07 August 2008

The power of numbers

It's hard to blink past this bit:

"If only 7 percent of the 2 billion Christians in the world would care for a single orphan in distress, there would effectively be no more orphans. If everybody would be willing to simply do something to care for one of these precious treasures, I think we would be amazed by just how much we could change the world."

This from Steven Curtis Chapman, reflecting on the beauty of adoption through his and his wife's journey. About two months now after having lost their youngest to an automobile accident in their driveway, the family is appearing on various television shows this week to talk about their hope amid grief. I can hardly count how many blogs I read have linked to the "Good Morning America" interview posted on youtube.com.

The pater familias appears again tonight, this time on "Larry King Live," so I gather this piece on CNN.com introduces that interview. Watch for it, you who have cable; I'll look for it online afterwards. Maybe he'll repeat this call. It's a stunning number: if all those adopted by the Redeemer would care for but one. . . .


Micah said...

These are stunning numbers in one sense, but they may also be a bit misleading. The burden is probably much greater than 7% indicates.

It is estimated that 1/3 of the world's 6,000,000,000 population are Christian (the 2bn quoted).

It is also estimated that 2/3 of the world's population is between age 15 and 64. 1/3 of the world is absolutely not in the position to adopt readily. We can probably assume that half of the world residents 15 to 64 are also, by age alone, not in a position to adopt or care for an orphan on a permanent basis.

That leaves us with 1/3 of the world population in a position to act. We should probably presume that the demographics of Christianity are very similar and therefore 1/3 of Christians are in a position to adopt or care permanently for orphans, but that leads us to the next difficulty.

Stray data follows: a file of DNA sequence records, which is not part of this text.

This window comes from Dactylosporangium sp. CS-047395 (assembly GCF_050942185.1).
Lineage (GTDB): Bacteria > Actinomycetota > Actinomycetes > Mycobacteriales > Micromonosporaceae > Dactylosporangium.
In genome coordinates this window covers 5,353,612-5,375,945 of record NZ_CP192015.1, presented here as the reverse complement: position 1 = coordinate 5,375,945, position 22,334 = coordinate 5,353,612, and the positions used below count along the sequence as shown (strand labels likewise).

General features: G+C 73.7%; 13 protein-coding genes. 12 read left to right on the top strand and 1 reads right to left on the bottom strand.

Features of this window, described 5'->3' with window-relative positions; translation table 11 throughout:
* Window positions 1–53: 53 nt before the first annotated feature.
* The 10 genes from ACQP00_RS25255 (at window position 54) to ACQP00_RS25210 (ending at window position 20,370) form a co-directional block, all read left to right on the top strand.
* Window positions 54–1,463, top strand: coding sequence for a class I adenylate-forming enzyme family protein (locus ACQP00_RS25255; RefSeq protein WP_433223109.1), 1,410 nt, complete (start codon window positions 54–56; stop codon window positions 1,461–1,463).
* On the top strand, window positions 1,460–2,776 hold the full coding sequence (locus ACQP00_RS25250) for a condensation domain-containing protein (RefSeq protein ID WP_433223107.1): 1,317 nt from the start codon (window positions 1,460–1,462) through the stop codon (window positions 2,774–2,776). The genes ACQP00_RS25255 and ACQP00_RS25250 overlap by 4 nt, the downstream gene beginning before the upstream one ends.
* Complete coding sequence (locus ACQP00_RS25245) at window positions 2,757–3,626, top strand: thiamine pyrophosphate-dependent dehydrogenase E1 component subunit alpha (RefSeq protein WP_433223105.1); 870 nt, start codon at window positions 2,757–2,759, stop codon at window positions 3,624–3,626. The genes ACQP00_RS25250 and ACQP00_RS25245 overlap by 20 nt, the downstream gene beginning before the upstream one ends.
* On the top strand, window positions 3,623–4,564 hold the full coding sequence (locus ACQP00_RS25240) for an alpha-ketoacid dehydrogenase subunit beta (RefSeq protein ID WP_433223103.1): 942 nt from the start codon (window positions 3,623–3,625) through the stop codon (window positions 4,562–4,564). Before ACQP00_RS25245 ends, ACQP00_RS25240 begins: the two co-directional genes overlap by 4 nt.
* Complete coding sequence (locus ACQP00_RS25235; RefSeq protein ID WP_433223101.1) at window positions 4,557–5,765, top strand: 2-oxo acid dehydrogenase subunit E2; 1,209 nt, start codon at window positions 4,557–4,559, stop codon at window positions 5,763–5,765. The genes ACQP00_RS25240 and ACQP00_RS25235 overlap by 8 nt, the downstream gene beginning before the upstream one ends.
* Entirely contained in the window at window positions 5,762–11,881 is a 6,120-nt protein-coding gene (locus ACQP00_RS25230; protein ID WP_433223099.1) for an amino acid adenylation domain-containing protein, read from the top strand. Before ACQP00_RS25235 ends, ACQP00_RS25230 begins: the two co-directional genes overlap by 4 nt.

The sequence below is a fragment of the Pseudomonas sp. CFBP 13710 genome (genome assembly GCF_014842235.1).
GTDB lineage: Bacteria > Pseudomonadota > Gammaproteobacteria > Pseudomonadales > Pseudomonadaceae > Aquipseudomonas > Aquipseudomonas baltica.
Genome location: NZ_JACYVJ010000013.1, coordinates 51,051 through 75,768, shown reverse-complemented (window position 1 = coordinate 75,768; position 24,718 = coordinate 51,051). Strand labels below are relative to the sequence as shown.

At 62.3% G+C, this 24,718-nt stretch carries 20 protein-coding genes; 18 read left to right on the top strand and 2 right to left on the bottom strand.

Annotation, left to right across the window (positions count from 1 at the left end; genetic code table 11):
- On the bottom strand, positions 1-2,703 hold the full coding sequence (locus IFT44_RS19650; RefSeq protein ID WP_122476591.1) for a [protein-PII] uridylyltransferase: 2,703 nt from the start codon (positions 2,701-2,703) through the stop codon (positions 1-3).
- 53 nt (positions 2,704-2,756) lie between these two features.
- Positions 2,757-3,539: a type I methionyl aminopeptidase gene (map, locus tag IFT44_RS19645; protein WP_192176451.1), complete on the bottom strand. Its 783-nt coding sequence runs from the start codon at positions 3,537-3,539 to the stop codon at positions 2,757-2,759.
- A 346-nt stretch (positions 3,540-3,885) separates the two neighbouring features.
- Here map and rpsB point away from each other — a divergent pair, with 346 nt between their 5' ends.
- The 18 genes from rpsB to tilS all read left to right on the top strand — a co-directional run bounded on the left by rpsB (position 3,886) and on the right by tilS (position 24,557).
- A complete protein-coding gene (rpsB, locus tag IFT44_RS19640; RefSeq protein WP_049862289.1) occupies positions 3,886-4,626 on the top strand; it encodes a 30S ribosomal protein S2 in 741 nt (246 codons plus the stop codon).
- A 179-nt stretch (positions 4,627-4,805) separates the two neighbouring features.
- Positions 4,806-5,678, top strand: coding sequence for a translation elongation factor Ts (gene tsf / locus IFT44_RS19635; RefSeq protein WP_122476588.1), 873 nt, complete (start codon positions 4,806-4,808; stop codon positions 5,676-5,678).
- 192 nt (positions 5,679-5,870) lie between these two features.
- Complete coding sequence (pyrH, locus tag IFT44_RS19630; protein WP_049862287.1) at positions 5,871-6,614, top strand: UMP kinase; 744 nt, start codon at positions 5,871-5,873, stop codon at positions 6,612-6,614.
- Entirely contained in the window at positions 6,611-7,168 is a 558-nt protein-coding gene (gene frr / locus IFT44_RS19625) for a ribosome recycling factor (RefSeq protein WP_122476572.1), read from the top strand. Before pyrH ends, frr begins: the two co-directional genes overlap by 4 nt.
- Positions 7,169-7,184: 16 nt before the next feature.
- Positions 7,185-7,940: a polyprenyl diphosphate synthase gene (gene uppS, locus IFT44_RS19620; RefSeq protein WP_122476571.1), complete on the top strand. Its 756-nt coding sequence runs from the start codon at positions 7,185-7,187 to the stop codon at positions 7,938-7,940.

Not all people are at a station in life where they can readily adopt or care for orphans. For those in wealthy nations it often costs great sums of money and those in poorer nations often have little resource with which to work.

I don't know how to account for the cost burden of this care-taking, but it should also be noted that most "feasible" situations occur with two parents, thereby splitting the eligible care-givers in half. I don't know whether referenced quote accounts for this problem, but seeing organizations quote 140,000,000+ orphans I would presume this has not been yet accounted for.

That leaves us with 2bn Christians, approximately 1/3 are apt by age to care for orphans with permanence. Without properly accounting for the burdens of being a single-parent or earning a relatively low income, we're already at 1 in every 2.5 Christian families (rough estimate) that must bear the burden for each child.

An American can assume that the process of adoption by itself will cost $10,000, and while that is no small sum of money, it is achievable by every American family, maybe even twice. I don't know exactly whether every American Christian should end up liquidating their 401k(s) for world missions, but if we're spending our life saving up for later, we'll end up missing the whole show now.

I wonder if quoting 7% to carry the burden is a little light-weight. The real burden may be too much for our self-absorbed culture to handle.

Jen said...

"The real burden may be too much for our self-absorbed culture to handle."

The statistic as Chapman gave it seems stunning; this more accurate interpretation is more stunning still.

After all, if it would require so little, why have we not done so? Because, in point of fact, it costs so much.